Basics of Karate
There are many styles of Karate; e.g. traditional and modern (Sport Karate), but many of the basic techniques are the same.
Training in Karate generally involves four aspects:
Kihon (Basic techniques)
Kata (Form or pattern)
Bunkai (Study of techniques encoded in kata or "kata application")
Kumite (Sparring or paired form).
In kihon, you learn the Karate way of punching, blocking, kicking and movement.
Often you will do drills for your Sensei that may be dull and boring, however, you should always try your absolute hardest, sound motivated, get low, and snap out your blocks, punches, and kicks.
In Kata, you learn to combine the basic techniques in a flowing movement.
Each kata is built around a specific fighting strategy for you to understand. Always remember to look where you're going, and remember what you learned in kihon.
In bunkai, you analyze every movement in a given kata and develop possible applications in real combat situations.
Bunkai is a transition step to kumite.
In kumite, you learn to apply kihon and bunkai in a controlled environment.
Kumite is one step towards real combat, in that two practitioners will attempt to perform moves on each other, whether in turns or in Du Kumite which is another step towards free fighting. Remember to be relaxed, and don't pay any attention to the size of the person. Pretend you are playing a video game, and don't be afraid of getting hit. That will happen often.
Karate punches use a straight punch technique with a twist of the wrist near the point of impact. Always hit with your first two knuckles, and make sure that your elbow is not locked because you will overextend it and get hurt. Pull the fist that isn't punching back to your waist as you punch. This is called 'Hikite' and if timed correctly, will help your punch be stronger and sharper.
Upper rising block (Age Uke)
Middle block (Yoko Uke for inside to outside and Yoko Uchi for outside to inside)
Downward block (Gedan Barai)
Front kick (Mae Geri), hit with the ball of the foot
Side kick (Yoko Geri), hit with the blade of your foot, toes pointing down
Roundhouse kick (Mawashi Geri), hit with the ball of the foot, curl your toes up and try to turn your foot sideways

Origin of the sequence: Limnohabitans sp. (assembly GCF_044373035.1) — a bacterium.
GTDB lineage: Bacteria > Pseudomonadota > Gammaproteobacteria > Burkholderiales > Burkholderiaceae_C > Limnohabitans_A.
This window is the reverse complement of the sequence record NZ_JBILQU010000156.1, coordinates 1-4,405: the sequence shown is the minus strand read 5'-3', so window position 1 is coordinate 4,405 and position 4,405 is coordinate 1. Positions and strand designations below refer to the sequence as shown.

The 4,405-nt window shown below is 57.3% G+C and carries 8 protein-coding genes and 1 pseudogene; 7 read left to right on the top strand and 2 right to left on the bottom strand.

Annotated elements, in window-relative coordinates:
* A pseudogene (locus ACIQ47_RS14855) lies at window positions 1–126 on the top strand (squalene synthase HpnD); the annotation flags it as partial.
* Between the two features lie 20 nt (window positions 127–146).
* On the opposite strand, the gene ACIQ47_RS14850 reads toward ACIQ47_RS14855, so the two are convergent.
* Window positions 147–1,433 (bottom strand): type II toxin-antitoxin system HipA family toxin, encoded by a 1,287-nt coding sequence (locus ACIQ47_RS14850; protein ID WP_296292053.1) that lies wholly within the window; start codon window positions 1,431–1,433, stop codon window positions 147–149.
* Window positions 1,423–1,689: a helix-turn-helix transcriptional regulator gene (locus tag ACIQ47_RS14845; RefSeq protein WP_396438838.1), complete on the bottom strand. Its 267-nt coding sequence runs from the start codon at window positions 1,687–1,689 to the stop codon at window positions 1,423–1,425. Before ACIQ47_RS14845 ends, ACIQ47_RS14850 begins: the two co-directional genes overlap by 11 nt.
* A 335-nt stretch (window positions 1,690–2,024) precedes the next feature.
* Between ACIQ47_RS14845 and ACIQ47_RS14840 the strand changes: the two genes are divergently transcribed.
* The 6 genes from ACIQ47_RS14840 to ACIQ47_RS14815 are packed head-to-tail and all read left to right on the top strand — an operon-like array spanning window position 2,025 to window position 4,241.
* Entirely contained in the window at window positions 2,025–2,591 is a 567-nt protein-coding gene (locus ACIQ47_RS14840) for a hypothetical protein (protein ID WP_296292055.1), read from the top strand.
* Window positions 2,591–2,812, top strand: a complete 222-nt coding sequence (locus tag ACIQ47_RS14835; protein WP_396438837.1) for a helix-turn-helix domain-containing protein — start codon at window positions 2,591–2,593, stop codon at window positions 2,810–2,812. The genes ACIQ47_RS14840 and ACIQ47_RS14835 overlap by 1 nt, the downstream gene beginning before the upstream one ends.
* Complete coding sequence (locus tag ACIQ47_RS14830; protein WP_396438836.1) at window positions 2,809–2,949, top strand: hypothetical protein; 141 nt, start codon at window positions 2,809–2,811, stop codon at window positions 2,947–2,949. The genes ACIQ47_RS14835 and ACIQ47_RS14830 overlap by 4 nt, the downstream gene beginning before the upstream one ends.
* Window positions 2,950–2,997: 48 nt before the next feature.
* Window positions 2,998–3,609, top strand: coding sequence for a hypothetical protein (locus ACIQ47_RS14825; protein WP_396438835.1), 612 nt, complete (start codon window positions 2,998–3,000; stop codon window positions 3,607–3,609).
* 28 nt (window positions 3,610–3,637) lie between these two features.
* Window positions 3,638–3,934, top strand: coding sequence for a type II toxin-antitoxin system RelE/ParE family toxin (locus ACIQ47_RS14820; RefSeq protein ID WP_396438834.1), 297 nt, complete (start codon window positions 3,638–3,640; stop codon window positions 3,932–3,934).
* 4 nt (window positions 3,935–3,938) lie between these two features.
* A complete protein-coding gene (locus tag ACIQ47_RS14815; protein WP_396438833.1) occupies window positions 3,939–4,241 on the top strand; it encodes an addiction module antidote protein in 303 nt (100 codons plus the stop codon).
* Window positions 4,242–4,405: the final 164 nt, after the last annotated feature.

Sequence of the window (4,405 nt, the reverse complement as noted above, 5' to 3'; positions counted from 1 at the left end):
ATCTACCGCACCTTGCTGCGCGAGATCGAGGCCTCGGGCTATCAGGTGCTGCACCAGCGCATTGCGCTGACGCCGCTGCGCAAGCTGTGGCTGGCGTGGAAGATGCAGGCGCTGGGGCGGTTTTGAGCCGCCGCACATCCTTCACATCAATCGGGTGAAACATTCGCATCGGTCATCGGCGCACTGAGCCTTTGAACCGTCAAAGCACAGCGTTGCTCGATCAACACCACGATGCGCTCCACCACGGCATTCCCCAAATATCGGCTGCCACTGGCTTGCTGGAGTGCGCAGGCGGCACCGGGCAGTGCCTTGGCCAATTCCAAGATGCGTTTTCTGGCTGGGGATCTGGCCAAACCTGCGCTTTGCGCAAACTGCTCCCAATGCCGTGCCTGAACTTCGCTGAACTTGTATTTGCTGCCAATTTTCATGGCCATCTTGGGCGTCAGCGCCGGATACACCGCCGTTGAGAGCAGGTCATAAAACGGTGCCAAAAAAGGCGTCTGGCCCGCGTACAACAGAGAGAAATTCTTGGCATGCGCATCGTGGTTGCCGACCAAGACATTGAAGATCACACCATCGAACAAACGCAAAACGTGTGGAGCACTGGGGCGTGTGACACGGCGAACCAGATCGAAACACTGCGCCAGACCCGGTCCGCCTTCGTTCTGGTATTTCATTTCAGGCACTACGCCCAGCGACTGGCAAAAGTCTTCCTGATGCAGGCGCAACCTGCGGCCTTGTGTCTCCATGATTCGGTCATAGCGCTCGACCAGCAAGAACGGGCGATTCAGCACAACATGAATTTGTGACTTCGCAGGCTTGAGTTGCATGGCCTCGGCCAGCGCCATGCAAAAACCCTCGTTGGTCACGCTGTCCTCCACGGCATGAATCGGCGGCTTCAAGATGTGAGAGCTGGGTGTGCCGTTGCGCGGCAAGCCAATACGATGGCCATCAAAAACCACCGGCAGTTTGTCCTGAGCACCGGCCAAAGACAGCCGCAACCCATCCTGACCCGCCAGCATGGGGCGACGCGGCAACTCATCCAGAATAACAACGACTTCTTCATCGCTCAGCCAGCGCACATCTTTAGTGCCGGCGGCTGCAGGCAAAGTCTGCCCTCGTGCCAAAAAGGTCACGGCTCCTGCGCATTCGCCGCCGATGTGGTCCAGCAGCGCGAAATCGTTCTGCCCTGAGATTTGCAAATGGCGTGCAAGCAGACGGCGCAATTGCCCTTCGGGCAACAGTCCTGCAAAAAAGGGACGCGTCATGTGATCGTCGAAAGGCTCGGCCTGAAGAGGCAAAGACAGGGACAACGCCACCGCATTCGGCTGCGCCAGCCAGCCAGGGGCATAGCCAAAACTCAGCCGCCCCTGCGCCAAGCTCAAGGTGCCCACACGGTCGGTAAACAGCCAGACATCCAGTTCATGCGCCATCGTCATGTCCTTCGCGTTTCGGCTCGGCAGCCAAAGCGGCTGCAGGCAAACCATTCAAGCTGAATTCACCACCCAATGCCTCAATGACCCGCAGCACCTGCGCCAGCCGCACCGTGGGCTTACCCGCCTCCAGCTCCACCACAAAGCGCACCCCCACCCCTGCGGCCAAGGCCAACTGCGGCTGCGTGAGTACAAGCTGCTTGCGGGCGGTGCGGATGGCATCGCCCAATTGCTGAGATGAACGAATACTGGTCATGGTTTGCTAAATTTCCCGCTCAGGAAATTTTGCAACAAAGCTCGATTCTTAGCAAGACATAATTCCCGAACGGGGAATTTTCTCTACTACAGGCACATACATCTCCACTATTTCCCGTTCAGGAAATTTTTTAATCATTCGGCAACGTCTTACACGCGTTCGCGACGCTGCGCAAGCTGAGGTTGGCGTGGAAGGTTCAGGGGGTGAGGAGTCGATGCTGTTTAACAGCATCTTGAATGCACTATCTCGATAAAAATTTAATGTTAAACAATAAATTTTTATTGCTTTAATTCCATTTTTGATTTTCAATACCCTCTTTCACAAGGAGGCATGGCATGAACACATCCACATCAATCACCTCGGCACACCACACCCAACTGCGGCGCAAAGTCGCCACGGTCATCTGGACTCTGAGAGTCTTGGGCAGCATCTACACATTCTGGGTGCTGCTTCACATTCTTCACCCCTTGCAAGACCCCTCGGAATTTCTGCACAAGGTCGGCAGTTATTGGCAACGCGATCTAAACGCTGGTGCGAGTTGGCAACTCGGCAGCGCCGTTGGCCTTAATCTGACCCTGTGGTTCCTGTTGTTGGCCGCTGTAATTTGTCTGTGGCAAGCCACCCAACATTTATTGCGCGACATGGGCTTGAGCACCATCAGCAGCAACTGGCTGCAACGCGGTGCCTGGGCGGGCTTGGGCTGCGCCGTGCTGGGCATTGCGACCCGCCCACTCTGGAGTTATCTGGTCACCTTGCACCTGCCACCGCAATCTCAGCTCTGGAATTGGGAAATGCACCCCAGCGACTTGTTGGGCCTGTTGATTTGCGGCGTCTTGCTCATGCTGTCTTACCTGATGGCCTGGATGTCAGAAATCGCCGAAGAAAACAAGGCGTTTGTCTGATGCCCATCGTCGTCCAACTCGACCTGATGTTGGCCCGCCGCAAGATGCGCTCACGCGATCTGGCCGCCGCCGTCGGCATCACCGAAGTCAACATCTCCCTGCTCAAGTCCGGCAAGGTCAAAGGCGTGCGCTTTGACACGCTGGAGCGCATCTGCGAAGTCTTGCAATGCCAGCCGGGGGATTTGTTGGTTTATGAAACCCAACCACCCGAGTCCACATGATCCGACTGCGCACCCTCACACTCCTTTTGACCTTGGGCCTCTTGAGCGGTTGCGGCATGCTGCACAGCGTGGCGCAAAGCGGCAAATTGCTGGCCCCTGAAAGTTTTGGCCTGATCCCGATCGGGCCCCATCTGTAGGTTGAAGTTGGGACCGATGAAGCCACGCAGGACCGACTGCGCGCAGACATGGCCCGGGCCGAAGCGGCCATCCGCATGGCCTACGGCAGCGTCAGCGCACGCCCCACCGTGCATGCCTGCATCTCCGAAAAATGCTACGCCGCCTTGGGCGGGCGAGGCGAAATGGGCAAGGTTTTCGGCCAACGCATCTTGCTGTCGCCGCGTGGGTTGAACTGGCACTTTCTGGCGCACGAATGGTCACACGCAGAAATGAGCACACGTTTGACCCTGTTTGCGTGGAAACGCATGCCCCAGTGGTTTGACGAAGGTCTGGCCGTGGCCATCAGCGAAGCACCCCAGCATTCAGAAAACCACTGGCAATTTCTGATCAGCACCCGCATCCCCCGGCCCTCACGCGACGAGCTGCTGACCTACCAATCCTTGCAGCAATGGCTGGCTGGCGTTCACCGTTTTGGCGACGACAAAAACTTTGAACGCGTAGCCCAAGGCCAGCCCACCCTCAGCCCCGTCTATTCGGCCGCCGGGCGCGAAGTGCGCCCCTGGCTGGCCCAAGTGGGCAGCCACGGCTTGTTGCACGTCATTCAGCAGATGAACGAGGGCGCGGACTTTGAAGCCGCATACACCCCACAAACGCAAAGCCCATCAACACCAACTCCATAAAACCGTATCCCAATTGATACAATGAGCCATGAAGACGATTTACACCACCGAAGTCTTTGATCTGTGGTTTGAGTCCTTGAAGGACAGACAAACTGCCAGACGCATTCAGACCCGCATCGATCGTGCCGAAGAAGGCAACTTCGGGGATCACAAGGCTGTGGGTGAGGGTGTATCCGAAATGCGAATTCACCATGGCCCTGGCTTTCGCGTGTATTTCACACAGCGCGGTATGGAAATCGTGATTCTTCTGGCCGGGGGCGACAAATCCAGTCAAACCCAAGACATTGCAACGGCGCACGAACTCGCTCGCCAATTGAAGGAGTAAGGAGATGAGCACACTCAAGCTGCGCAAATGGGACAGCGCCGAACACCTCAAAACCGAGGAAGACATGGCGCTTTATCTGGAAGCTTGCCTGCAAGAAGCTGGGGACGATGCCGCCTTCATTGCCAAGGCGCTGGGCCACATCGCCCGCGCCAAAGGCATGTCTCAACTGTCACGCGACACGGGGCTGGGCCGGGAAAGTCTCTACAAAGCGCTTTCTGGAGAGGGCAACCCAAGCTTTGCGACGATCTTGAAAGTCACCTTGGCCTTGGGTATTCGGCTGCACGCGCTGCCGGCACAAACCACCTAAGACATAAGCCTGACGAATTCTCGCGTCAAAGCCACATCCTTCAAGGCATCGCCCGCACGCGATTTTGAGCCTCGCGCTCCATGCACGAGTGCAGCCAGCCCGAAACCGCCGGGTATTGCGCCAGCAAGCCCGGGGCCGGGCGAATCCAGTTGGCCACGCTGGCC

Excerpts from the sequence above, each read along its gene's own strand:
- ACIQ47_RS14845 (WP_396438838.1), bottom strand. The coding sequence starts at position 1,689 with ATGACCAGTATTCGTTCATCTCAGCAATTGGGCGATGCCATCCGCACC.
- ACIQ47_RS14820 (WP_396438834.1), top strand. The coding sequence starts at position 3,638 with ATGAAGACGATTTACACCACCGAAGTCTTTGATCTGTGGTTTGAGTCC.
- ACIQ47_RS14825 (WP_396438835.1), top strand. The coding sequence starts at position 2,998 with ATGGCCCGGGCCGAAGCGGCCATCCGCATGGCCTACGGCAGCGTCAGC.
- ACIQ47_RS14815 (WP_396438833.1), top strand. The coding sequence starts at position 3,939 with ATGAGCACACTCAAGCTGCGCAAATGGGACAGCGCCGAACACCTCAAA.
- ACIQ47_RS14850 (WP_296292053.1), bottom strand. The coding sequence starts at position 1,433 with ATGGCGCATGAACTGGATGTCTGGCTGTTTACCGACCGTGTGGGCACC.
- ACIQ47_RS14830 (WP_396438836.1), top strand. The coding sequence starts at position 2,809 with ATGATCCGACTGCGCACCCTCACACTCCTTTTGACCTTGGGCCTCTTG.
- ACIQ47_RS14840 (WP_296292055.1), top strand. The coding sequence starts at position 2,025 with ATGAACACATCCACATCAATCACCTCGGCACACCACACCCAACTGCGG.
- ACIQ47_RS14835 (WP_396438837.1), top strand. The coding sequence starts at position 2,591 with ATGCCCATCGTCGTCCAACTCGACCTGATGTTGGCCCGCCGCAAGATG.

Hook kick (Ura Mawashi Geri), reverse roundhouse kick.
Back kick (Ushiro Geri) this is a kick behind you, make sure you look where you're kicking and hit with the heel
Grappling and joint locking (Tuite)
Pressure points(Kyusho jutsu)
Karate stances are common to all types of Karate and Karate forms. They are far more than the dramatic combat postures they appear to be. They keep the body balanced and stable and allow attacks and defences to be made with maximum effect.
The 3 main Karate Stances of Shotokan are;
- Side stance Kiba Dachi
- Back stance Kokutsu Dachi
- Front stance Zenkutsu Dachi
Basic Karate moves become masterful techniques when the position of the feet, knees and hips all come together to create the right base. The move itself will determine which of the Karate stances is best for the situation.
Karate Stances – the Big Misconception
The ‘frozen’ leg positions we see in Karate forms known as kata and basic Karate Moves Kihon are ‘point in time’ poses. They are simply the best position to perform against an imaginary fixed target, not a real moving one!
If Karate stances are ‘held’ a moment longer than necessary, mobility will be restricted giving the opponent a chance to strike. Take a look at any serious Kumite match and you will see free-flowing movements, not rigid posturing.
Correct practice of Karate stances strengthens the legs and hips and leads to ‘fluid’ motion. Ultimately the Karateka should not be conscious of stance. A deep, fixed posture is great for training in the basic Karate Moves - but may be fatal in a fight.
Focus on what you are doing, not what others are doing. If someone else is doing something wrong, don't try and correct them - you might be making the same mistake. Leave the teaching to your Sensei or the Senpai (senior) in charge.
Remember: the secret in mastering advanced techniques is a solid foundation, master the basic techniques first.
Always stretch before you work.
Always pay attention to your stance. Low and short is best.
There is one rule only in karate training; never injure a training partner.
Remember to ki-ai (shout/yell) when told to do so - it should be strong and powerful, coming from the hara, just below the navel.
There are two types of punches: forward and reverse.
'Forward' is punching with the 'leading side' (same side as the 'front foot');
'Reverse' is punching with the 'trailing side' (opposite side as 'front foot').
Don't fool around - it is wasting your time and other people's time, and you may end up hurting yourself or someone else (martial arts techniques are designed to damage people, and should not be handled carelessly).
Don't hit anyone without permission - it is not only impolite but dangerous, as someone who is unprepared is much more likely to be injured when struck.
Make sure you do the best you can in practice. The simple reason for this is that if you practice at your best, in a competition or self defense, your best effort will now be second nature.
If you have any physical complications, consult your doctor before beginning karate classes.